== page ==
Live in the Light
“Epiphany” is a Greek word, so of course I’m going to show off and give you a Greek lesson. Epi means “over” or “above;” phaino means “to shine” or “to appear.”
So, the name of the day literally refers to the star appearing in the sky, but “epiphany” means to us a sudden revelation or insight—you know, the lightbulb suddenly appearing and shining over our heads. As if the epiphany or Mary or Joseph had an epiphany and suddenly realized, “hey, this baby is Jesus!” As if an angel hadn’t already told them.
But what appears is light, the light of a star and the light of the world, who is Jesus. The prophet Isaiah says that the glory of the Lord will “appear over” a world covered in darkness.
And we are shown a world of darkness. There is a tyrant king, so desperate to maintain power; he’s quite happy with the way things are, with the Romans having conquered the Jews and using him as a puppet, because he gets to live in a palace while He doesn’t actually want God to send a saviour, even though he pretends to be religious and faithful. He is so desperate to maintain power and security and safety that he will, as the story continues, murder thousands of children just to get rid of the one who might overthrow him (and, spoiler, doesn’t even do that).
I have to ask whether that’s really so different than letting children die in detention because we’re so desperate for security. What’s so different than letting people go hungry because we’re desperate for comfort? What’s so different than letting other die in bombings because we’re desperate for strength?
We keep waiting for epiphanies. We see the darkness of the world and we wait for a new star. Then, things will change. Then we will see the light . . . about any number of issues. Marxists wait for the revolution; capitalists wait for the wealth to trickle down. In any case, we always say, “I will wait for it to happen, and then I will do something.” We will wait for the star to appear and then we will follow it. We will wait for the new year and then make resolutions, and after six days of not doing anything to achieve them, we’ll wait for next year.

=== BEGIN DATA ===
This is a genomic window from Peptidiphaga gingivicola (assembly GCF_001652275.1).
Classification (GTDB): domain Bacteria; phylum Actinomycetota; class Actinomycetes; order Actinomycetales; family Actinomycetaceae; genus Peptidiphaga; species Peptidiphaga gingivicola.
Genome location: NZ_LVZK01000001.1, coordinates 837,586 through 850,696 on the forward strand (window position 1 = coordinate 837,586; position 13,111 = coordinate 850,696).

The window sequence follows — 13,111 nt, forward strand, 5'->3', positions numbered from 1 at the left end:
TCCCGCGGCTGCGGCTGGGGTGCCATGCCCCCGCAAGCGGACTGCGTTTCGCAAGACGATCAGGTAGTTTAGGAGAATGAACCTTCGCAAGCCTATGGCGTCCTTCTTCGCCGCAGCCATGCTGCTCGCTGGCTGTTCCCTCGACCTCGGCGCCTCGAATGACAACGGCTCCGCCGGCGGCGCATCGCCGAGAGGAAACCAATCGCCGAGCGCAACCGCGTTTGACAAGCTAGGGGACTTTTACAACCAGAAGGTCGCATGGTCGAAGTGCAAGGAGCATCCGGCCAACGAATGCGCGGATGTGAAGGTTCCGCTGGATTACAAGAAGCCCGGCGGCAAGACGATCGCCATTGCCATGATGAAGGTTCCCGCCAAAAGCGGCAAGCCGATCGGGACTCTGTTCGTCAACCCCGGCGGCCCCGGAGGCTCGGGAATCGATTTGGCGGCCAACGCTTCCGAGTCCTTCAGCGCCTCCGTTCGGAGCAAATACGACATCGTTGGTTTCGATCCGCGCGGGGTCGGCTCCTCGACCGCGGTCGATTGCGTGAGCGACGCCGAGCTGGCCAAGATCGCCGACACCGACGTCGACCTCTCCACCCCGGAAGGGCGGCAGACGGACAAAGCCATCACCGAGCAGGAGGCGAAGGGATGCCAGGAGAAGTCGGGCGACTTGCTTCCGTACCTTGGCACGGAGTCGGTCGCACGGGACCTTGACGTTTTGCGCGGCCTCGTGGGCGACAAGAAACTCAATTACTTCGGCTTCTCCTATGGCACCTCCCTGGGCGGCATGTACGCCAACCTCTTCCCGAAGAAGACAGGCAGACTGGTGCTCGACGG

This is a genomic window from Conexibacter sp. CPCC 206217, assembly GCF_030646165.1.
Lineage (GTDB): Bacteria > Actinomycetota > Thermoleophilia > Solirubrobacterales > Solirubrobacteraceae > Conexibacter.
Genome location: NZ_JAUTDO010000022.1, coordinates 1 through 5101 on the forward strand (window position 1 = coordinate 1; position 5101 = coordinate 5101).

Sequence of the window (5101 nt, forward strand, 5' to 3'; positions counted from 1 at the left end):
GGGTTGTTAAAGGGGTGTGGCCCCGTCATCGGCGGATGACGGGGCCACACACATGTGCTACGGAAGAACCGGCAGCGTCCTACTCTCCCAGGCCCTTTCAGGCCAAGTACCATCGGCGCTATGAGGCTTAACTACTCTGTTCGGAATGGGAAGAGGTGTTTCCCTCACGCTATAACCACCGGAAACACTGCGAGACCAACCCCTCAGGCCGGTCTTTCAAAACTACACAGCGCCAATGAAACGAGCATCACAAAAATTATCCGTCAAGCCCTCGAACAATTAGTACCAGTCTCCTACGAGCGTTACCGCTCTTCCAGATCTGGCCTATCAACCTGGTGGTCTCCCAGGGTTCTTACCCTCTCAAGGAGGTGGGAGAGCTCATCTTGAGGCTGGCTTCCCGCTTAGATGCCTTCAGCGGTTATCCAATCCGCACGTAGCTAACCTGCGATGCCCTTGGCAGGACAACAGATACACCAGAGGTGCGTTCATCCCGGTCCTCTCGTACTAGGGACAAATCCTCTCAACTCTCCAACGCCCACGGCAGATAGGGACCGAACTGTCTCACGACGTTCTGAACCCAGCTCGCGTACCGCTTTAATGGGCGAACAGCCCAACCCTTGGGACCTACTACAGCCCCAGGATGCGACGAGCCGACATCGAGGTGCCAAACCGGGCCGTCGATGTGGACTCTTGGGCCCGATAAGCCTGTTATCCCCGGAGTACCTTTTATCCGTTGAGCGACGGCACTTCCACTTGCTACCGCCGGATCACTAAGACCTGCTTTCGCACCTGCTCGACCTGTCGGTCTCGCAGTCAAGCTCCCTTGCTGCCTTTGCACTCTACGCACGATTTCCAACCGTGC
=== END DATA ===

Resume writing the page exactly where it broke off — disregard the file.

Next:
In the story of our faith, the light has already come. It’s been shining in the sky for two thousand years, so what are we waiting for? The light will not appear over us, it is already with us. God lights it everywhere we are and calls us to follow it. For we Christians, Jesus is the light, illuminating the darkness by how he lived, his words of teaching, and his own death and resurrection. His love, most importantly, is the light of the world and we need to bear it, not wait for it.
This light is what Madeline L’Engle wrote about in her book, Walking on Water, when she wrote:
“We draw people to Christ not by loudly discrediting what they believe, by telling them how wrong they are and how right we are, but by showing them a light that is so lovely that they want with all their hearts to know the source of it.”
So in this new year, let us not wait for epiphanies, divine inspiration from on high above us, but to see the newness of Christ, the light and the love, everywhere, and especially in our own hearts. Amen.